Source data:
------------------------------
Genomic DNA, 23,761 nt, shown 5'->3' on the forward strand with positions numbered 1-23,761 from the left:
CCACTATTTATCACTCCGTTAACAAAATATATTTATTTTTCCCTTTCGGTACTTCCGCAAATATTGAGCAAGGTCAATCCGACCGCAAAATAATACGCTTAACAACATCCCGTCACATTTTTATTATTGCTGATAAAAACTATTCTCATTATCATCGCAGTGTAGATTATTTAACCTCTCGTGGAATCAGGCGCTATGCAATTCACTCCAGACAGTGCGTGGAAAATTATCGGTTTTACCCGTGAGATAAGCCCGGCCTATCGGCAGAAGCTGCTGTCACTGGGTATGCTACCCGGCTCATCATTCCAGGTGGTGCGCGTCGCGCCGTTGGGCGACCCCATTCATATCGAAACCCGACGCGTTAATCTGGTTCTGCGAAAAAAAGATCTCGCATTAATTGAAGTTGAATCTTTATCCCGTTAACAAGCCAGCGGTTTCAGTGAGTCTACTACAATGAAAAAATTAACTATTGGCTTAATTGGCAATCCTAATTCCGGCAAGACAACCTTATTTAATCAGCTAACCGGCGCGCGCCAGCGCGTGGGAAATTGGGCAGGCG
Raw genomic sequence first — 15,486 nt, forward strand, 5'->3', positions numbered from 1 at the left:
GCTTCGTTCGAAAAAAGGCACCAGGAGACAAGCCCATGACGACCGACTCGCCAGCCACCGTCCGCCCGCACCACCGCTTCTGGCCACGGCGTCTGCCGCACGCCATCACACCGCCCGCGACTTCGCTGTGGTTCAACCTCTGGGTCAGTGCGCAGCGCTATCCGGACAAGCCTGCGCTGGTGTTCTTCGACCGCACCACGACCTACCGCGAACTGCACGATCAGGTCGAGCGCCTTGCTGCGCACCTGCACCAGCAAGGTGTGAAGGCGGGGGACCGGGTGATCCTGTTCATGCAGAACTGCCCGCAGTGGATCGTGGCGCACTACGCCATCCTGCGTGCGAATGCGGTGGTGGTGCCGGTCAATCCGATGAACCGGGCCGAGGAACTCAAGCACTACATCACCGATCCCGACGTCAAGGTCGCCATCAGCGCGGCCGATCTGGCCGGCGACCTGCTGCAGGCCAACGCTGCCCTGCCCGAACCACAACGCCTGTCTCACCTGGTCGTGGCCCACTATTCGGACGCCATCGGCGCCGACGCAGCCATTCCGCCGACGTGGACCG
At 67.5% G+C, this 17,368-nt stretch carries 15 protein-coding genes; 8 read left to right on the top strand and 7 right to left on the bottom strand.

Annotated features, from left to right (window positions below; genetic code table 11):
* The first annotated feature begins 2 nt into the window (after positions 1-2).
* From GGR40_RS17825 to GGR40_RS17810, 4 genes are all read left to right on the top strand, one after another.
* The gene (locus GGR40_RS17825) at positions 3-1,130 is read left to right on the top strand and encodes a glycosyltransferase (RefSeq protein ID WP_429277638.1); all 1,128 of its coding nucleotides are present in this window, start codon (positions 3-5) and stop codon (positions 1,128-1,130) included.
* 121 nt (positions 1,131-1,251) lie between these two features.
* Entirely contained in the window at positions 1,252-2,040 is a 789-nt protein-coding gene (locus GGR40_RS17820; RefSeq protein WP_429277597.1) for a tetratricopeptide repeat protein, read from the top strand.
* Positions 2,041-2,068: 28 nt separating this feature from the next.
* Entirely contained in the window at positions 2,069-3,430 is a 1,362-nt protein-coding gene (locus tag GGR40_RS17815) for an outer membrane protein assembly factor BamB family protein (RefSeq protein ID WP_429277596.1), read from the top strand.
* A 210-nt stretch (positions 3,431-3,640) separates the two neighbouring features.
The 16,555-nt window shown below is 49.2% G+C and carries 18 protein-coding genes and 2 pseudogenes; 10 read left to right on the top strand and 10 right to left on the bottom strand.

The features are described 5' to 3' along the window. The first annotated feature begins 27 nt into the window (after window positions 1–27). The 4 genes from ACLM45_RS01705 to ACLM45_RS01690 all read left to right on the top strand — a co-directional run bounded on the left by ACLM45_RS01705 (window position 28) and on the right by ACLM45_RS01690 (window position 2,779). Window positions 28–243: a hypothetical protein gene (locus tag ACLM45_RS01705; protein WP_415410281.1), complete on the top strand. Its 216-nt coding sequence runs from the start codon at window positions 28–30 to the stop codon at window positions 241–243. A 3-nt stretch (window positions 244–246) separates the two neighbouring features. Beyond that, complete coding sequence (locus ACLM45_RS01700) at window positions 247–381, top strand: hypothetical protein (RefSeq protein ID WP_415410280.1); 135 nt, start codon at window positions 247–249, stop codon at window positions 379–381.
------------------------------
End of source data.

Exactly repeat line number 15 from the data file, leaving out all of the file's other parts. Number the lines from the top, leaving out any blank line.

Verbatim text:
The 16,555-nt window shown below is 49.2% G+C and carries 18 protein-coding genes and 2 pseudogenes; 10 read left to right on the top strand and 10 right to left on the bottom strand.